I think back from the beginning when I was working with the 8 x 10 view camera I felt I was capturing a sense of atmosphere and a sense of light about the region. And I always thought that sometime I would pull that stuff together and make it into something. And when I had an opportunity to do the show and the book I realized it was time. I have fine pictures from Alaska and the British Isles, places up North, all over, but I realized that I did not want to do a show or a book that was my “greatest hits” over the years. I think that books that are merely based on a chronology are not usually successful. And so I wanted to concentrate on the Southern work.
Some of the strongest work depicts the South’s land-either in a state of change or completely transformed, usually by man. When did this work begin?
Around 1975, maybe 1974. To me the whole involvement with photographing the South has been an organic recognition. It started in my own backyard, in my own tomato patch, making nude portraits back there. Then I moved to the architecture, to ranging out more and more and exploring and eventually to the land forms. At first the land forms were pretty much piles and holes. I used to like to photograph from out of the context of the bulldozers so that they had no scale reference. This way they have other possibilities. Then as I moved out I got more and more involved with landscapes.
The photograph of the tree covered with cotton lint that’s on the cover of the book is central to your work. Did you happen on that sort of image or were you out looking for them?
I took that in ’75 or ’76. I was definitely looking for things like that. I was on the road a lot and I was specifically looking for those things. I had the sense of-I almost had a preconceived idea in my mind-but it wasn’t like I thought about it intellectually so much. But I had this idea of looking out from underneath bridge abutments. And that strong afternoon, golden light. Somehow being initiated from these big concrete forms. And somehow trying to make sense out of all that.
The book and show begin with a real recognition of
place and history, reflective of an old South. But by the end you recognize and deal with a much newer, different South. Where are the connections?
Being in the South at that time I found things were changing rapidly. You would go to these places and it was just startling sometimes. The land was being completely transformed and changed. You really didn’t have to look very hard to find the juxtapositions of new with the old, the scarred land of development and that sort of thing.
There’s a photograph I have to ask you about. It’s the image taken in a prison where a black man is looking through the bars of his cell and a white man in a shirt and tie sits on the electric chair. How did that come about?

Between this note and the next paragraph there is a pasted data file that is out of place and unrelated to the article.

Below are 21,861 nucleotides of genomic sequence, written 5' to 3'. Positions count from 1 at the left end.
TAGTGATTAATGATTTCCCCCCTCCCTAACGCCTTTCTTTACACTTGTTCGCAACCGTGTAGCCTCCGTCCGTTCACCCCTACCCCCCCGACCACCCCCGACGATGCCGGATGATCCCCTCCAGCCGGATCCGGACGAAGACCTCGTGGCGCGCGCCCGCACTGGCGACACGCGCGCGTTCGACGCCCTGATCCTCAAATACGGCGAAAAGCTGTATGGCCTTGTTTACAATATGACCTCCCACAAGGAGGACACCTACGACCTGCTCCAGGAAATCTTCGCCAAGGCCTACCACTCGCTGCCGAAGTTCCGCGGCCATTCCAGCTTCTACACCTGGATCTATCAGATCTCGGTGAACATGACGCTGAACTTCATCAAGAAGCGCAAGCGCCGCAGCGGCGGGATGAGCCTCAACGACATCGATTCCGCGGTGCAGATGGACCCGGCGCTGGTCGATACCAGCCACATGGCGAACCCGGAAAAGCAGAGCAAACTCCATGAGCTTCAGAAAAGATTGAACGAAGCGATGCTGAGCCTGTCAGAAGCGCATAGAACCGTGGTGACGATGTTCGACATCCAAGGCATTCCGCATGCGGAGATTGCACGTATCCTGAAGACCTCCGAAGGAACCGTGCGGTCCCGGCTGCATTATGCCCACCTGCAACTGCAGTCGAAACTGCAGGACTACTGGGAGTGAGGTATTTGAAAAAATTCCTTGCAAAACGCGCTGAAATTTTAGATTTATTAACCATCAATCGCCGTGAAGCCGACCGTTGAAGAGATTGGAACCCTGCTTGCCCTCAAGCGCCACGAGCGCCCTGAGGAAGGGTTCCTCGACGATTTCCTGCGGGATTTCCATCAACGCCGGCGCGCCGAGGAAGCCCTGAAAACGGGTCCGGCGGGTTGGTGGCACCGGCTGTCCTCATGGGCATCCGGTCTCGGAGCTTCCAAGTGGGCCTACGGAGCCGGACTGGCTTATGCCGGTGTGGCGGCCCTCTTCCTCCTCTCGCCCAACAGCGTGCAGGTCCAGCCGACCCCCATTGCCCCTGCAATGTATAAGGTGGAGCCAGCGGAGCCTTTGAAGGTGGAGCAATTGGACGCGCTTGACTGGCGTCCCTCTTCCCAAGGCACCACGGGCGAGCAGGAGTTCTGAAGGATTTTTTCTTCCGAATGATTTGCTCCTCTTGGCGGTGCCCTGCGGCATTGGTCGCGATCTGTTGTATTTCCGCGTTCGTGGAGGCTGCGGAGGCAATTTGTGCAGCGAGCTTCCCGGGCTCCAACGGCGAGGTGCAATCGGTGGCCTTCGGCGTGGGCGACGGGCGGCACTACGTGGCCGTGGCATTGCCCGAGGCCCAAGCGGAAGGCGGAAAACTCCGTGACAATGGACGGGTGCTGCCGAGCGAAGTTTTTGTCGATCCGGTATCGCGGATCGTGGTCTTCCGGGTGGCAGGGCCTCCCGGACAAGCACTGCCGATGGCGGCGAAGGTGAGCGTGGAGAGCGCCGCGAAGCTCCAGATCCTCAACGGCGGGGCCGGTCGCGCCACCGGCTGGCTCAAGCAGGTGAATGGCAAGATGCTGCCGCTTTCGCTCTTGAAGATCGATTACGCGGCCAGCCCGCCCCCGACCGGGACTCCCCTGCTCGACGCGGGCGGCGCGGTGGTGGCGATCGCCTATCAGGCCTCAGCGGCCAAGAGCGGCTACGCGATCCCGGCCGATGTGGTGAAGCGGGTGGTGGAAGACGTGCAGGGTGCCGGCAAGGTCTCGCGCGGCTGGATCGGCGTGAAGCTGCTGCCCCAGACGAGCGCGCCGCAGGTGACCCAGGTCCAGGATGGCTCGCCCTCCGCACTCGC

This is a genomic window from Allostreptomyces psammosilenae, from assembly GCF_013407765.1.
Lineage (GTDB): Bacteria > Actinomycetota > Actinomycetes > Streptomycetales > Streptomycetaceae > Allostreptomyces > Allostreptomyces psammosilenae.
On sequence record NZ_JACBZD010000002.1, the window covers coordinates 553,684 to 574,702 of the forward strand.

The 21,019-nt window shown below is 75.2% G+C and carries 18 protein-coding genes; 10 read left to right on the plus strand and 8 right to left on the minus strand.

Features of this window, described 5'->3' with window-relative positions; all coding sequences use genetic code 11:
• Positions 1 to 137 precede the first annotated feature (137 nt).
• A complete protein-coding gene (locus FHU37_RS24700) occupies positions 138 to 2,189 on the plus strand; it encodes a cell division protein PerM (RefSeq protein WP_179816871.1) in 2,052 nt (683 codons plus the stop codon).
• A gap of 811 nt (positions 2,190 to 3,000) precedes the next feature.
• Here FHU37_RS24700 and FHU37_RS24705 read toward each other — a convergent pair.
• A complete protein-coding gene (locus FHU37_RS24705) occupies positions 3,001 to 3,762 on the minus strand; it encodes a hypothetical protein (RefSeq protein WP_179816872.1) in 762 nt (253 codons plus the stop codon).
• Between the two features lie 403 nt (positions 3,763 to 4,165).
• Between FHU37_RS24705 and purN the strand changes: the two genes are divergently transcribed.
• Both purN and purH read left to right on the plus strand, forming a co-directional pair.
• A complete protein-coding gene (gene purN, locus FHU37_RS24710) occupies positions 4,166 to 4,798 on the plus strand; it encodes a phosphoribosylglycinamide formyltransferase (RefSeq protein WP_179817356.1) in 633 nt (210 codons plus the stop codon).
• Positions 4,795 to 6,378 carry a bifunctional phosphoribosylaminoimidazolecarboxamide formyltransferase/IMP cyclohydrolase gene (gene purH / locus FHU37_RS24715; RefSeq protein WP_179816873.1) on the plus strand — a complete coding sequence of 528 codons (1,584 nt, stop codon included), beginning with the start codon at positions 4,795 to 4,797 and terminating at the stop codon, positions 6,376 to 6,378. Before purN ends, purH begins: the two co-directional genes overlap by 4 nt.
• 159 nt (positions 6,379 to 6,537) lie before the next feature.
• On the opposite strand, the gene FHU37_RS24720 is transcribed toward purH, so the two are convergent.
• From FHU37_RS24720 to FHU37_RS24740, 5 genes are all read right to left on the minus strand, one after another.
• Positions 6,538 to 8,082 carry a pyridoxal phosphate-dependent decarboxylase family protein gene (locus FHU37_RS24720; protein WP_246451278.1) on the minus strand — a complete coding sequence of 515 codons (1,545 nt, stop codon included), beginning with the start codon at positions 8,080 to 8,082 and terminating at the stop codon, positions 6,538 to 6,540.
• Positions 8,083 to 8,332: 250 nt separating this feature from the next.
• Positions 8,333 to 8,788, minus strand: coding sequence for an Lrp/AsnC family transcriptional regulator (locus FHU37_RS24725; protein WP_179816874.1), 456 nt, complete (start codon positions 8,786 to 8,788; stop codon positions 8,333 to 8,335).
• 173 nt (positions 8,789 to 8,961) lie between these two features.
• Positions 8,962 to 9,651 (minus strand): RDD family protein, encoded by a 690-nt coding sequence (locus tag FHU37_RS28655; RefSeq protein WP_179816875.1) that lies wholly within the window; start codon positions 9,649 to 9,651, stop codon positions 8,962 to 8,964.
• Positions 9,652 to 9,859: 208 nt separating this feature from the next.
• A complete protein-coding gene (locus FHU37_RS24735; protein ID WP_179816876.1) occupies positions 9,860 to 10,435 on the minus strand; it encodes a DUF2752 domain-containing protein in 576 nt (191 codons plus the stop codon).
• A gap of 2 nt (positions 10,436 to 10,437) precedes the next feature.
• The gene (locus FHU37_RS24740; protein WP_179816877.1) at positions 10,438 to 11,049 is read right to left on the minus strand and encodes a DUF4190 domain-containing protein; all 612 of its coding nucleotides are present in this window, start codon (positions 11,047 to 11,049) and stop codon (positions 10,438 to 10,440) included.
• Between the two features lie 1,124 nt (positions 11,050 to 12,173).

When I was out traveling around I made a point to swing by Reidsville State Prison which is way out in the country west of Savannah. As I was driving around the prison outside of the barbed wire I could look in and see those twisted bar bells. I felt like photographing the prison was a really important thing. If you look at it intellectually it can be a metaphor for what our society represents, what is important, what is taboo. Our society is reflected in the prisons.
So I had won the Governor’s Award in the Arts in 1975 or ’74. So I called up Governor Busbee’s office and said, you’ve given me this award, it establishes my credibility in the state, so therefore I want you to get me into Reidsville so I can photograph. They bought that. I had to write my reasons. And I had to go for an interview at the Commissioner’s office. A few months later-I had given up-this deputy commissioner called me and said can you go in a couple of days. So he came and picked me up and we stayed for three days.
And they let me photograph anything I wanted to. And I went all over, working with a 5 x 7 view camera. I wanted to deal with it as landscape. And the one of the guy sitting in the electric chair came from a kind of situation where a lot of times people just don’t know what you’re doing. And they don’t know you’re taking their picture. And it’s funny how you can just mask it with activity. He was sitting there in that chair, being real macho. He was an administrator. He was sort of there while I was photographing. There were two people with me at all times: the deputy commissioner and somebody from the prison. And so this guy was there with me, he was sort of haughty and acting real macho. It was a long exposure, probably about a half minute. And it’s one of those things where I knew it was a good picture. I started talking to him while I was making the picture so he wouldn’t move. He didn’t move. All the odds are against you making such a picture, but somehow you can do it.